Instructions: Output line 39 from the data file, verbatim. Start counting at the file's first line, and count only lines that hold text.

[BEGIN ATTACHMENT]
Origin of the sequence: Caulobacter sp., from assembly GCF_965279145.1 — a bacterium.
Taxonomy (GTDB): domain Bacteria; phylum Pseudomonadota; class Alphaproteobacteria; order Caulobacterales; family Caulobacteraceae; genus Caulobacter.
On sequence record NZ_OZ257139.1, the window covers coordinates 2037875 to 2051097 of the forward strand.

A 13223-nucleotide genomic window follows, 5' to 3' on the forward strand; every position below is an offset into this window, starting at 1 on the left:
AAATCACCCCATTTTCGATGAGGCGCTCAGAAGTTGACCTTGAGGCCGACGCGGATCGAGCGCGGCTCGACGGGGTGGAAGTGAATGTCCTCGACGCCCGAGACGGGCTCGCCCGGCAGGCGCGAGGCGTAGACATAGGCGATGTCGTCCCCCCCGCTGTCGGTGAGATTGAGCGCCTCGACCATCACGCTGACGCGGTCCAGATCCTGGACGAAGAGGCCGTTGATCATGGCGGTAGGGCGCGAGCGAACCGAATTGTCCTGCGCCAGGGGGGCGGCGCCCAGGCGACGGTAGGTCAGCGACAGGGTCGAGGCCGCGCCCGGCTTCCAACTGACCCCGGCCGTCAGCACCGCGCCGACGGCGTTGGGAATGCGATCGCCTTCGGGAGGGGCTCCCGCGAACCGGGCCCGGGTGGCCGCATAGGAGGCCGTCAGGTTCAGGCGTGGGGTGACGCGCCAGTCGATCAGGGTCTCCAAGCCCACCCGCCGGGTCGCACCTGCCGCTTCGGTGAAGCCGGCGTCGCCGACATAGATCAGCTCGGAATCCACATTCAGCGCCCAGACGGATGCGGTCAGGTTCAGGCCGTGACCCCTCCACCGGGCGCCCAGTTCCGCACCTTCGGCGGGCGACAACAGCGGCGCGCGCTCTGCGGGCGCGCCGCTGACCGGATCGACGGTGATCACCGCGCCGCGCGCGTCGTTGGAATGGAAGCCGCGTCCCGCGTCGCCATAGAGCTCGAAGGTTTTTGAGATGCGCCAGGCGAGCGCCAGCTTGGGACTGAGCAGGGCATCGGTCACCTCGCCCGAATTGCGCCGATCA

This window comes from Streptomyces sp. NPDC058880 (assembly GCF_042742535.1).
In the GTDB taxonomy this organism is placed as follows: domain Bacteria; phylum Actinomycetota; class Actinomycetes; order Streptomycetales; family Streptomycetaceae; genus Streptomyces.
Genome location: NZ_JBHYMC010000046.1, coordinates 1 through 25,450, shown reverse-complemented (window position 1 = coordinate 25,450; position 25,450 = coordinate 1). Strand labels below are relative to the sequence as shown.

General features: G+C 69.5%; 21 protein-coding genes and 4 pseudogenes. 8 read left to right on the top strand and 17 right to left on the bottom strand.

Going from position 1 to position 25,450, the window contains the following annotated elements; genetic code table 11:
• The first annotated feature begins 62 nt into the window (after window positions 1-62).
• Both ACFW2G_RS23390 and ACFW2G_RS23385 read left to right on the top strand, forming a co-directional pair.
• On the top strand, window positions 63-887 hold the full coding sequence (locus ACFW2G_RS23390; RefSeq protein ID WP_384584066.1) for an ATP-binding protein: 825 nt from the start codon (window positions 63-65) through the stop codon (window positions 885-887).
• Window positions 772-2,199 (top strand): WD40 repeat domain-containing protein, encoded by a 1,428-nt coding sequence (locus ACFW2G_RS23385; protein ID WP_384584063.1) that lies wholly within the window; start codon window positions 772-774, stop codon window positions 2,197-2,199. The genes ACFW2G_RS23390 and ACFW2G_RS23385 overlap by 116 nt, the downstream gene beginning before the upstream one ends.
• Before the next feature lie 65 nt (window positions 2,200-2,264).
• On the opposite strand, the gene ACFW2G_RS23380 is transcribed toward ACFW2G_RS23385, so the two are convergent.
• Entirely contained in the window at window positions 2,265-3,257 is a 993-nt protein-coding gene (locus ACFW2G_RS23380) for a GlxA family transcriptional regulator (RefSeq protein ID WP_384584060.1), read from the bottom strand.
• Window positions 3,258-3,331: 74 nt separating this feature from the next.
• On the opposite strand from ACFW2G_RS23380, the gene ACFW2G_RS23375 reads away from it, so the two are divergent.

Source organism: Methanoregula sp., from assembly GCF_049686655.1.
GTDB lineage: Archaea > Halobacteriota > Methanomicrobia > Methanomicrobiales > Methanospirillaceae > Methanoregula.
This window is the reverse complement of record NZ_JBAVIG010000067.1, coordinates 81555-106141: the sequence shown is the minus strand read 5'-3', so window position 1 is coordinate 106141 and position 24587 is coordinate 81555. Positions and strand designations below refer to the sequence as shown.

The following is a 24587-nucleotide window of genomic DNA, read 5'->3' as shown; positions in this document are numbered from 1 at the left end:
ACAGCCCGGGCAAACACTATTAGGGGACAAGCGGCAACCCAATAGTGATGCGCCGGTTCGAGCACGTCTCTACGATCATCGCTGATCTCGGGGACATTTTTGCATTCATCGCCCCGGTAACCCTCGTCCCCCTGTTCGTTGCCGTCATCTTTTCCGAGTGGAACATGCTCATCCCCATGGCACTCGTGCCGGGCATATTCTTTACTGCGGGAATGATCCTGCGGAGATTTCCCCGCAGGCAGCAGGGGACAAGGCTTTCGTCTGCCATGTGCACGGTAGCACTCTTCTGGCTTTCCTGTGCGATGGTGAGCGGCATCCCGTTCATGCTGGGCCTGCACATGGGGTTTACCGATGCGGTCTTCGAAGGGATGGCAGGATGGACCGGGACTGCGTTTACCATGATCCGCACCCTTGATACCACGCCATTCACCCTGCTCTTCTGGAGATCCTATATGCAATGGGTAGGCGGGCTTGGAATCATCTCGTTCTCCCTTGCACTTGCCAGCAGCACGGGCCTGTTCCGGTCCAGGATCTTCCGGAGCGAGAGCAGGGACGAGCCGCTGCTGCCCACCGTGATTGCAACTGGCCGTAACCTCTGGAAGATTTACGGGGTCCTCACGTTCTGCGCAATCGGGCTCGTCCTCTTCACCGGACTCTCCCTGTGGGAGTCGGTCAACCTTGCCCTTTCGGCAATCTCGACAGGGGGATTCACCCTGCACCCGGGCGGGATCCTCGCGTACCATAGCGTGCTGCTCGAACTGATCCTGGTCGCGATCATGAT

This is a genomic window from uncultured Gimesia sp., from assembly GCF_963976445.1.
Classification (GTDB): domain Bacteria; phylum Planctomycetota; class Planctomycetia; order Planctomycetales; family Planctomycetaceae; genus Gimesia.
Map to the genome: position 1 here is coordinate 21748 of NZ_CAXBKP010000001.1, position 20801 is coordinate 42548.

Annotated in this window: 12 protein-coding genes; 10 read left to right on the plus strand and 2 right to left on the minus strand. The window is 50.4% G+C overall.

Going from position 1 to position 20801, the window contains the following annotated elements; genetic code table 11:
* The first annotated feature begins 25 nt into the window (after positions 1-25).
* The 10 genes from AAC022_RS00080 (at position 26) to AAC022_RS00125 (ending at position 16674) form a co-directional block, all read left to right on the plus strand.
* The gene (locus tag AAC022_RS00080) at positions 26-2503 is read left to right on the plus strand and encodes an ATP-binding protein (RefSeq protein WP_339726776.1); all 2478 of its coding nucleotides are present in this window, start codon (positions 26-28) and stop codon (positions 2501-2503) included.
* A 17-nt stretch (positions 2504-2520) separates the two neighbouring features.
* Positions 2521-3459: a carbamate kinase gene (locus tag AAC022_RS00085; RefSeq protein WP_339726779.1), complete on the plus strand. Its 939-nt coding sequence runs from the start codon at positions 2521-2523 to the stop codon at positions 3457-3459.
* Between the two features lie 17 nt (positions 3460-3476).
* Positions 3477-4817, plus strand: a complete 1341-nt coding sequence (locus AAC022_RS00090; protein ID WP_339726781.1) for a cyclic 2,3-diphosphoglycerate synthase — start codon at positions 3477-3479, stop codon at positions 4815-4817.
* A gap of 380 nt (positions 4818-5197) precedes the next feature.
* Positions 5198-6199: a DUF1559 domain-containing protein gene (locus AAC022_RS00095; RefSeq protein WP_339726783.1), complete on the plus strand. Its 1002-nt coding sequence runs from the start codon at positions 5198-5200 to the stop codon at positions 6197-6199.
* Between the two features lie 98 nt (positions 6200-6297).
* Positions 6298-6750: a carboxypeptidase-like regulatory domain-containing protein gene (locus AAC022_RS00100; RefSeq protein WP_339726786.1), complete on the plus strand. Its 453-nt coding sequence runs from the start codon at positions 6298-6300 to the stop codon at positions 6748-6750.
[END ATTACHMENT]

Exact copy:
* Between the two features lie 98 nt (positions 6200-6297).